"Dr" Gillian McKeith's PhD
Notice also how, in the quote above, the word "PhD" appears in cosy proximity to "University of Pennsylvania". Nice touch that.
So what about that PhD then? Where did she do it and what was it on? Despite several emails requesting information on the title and subject of her PhD (as well as any scientific papers "Dr" McKeith might have published, as if!), I got no response.
However, the same page on Gillian McKeith's current website says:
|"She graduated from the University of Edinburgh and received her Masters Degree from the Ivy-League University of Pennsylvania in Philadelphia.... She then spent several years re-training for a Masters and doctorate (PhD) in Holistic Nutrition from the American Holistic College of Nutrition (USA). She holds Certificates from the London School of Acupuncture and the Kailash Centre of Oriental Medicine."
Notice again that the subject areas of Gillian McKeith's first two degrees (Linguistics and Language, International Relations) are conveniently omitted. But at least we now find out that her PhD comes from the American Holistic College of Nutrition. But didn't the earlier version of this page talk about degrees from the American College of Nutrition? These are two quite separate institutions - she wouldn't be trying to confuse a non-accredited institution with no reputation with a similarly-named institution with a much better reputation would she? Although that would have given the impression that her PhD might actually count for something...
Ben Goldacre from the Guardian has cleared up the confusion. He writes:
|"She has claimed to have a PhD from the American College of Nutrition. In fact, she does not have a PhD from there. Her PR says this was an isolated, accidental error and an intern might have got the name of the college wrong. This is not an isolated error: she also claims to have a degree from the ACN in her book, Dr Gillian McKeith's Living Food for Health. Where is her PhD actually from? The same place as her Masters degree: the Clayton College of Natural Health [see note below]. The cost of the course is currently $5,300 (nearly £3,000), online or by post. There is, if you're interested, a discount if you pay for your Masters at the same time. It's a non-accredited correspondence course, which is not recognised by the US secretary for education for the purpose of educational grants".
Note that Clayton College of Natural Health was previously known as the American Holistic College of Nutrition.
Read Ben's complete article on Gillian McKeith.
Update from Gillian McKeith's latest book!
Gillian McKeith's new book "You Are What You Eat Cookbook" has at least tried to clear up some of the vague and misleading information previously given about her qualifications. On the back McKeith says "Dr Gillian McKeith is not a traditionally trained medical doctor" - let's be clear, she's not any kind of medical doctor. She has no degree-level training in science, medicine or nutrition. "She is a doctor of philosophy in Nutrition (PhD), a qualification gained..." or should that be bought? "...from the American Holistic College of Nutrition, USA, now known as Clayton College".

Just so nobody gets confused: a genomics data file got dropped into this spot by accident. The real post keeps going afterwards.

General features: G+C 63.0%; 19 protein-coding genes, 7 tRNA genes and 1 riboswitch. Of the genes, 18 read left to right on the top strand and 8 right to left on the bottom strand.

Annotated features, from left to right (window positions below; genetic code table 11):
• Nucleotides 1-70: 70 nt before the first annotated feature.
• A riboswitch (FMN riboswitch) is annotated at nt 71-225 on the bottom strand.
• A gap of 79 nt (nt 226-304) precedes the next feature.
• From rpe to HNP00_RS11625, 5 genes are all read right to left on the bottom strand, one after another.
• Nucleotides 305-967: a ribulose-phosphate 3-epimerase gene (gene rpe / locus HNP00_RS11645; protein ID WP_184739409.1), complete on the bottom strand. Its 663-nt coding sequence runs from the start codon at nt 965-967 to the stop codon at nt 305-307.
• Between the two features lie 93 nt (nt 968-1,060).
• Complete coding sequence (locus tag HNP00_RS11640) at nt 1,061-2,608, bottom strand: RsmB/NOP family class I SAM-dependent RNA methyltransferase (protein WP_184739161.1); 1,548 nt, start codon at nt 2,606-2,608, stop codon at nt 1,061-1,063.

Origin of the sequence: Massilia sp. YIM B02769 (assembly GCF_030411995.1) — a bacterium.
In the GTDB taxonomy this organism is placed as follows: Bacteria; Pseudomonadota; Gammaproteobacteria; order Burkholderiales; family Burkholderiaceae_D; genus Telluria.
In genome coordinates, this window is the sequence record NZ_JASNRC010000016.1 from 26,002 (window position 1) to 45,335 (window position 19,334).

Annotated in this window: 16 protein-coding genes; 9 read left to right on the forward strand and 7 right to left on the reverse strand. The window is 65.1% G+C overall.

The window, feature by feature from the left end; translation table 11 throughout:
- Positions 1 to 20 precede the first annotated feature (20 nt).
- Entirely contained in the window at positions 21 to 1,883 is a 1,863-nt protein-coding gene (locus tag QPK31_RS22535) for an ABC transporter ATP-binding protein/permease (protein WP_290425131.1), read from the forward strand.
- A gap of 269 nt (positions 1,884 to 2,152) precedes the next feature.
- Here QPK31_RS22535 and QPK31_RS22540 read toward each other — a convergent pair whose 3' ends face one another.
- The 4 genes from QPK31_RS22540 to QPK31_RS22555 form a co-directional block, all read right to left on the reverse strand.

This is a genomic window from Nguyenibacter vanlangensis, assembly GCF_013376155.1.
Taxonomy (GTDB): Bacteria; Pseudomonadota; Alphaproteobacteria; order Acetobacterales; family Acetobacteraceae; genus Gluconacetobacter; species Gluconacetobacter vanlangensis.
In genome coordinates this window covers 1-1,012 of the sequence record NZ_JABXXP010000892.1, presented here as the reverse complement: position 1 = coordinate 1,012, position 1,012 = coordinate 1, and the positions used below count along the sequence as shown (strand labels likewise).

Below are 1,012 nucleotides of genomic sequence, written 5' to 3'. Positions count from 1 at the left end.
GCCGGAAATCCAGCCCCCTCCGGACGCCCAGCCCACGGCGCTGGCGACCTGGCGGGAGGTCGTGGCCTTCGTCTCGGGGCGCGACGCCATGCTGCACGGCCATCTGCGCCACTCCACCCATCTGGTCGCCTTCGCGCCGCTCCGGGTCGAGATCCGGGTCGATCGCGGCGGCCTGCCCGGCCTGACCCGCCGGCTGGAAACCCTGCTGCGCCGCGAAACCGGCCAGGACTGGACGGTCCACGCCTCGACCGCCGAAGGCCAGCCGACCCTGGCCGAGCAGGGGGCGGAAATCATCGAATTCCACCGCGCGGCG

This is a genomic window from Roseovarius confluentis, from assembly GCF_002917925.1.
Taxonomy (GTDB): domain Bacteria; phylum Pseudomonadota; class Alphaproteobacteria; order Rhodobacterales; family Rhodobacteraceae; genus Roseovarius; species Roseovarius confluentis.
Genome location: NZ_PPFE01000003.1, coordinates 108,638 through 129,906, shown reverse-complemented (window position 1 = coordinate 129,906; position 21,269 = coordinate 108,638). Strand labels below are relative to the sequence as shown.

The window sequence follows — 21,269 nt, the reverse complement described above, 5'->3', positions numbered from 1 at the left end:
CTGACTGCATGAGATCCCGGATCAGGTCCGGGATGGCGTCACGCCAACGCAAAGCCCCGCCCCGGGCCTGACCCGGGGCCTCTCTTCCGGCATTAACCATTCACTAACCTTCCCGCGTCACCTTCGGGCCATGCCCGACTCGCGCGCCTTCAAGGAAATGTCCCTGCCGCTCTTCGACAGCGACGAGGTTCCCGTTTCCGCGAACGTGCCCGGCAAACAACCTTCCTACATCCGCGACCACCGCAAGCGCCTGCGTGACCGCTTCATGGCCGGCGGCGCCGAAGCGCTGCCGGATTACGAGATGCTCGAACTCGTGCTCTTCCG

Thanks also to an article posted by Robert (no surname) on Dr Gillian McKeith's qualifications.
Research by Gillian McKeith
Gillian McKeith likes to talk a lot about the scientific research that she does or has done over the years. The quotes you find on her website say things like:
In any case, there's a lot of talk but very little hard evidence. Where are the results of all this stunning research? Has she actually published papers in reputable journals? This is, after all, the well-established method of communicating scientific ideas.
- "In this way the book [You Are What You Eat] will provide you with many years of her scientific and clinical research".
- her ideas are "supported by substantial new clinical and scientific breakthrough research".
- "she has studied for many years in scientific research" (not entirely sure what she means there. Bit of a confusion between stufying and researching?).
So, after sending several emails requesting information on "Dr" Gillian McKeith's scientific publications, and after searching the web for details of such publications, I have compiled the following list of the papers that have appeared in relevant peer-reviewed scientific journals. Please let me know if you have information on anything that could be added to this list!
|Title of publication
The above (empty) table represents, to the best of my knowledge, the total contribution to published scientific research in the area of nutrition and diet by Gillian McKeith.
Gillian McKeith research updates!
According to a recent Gillian McKeith newsletter, "Dr" McKeith has been active in all sorts of research in the last few years. For example she says "Over the past few years, I have been conducting an array of research on Hemp Seeds". In fact, when you read what she says it's clear that "Dr" Gillian McKeith has not actually done any research herself, she's just quoting results from other people's work. The worrying thing is, she includes references to all sorts of bizarre sources and seems to treat these whacko references as being on a par with established scientific journals.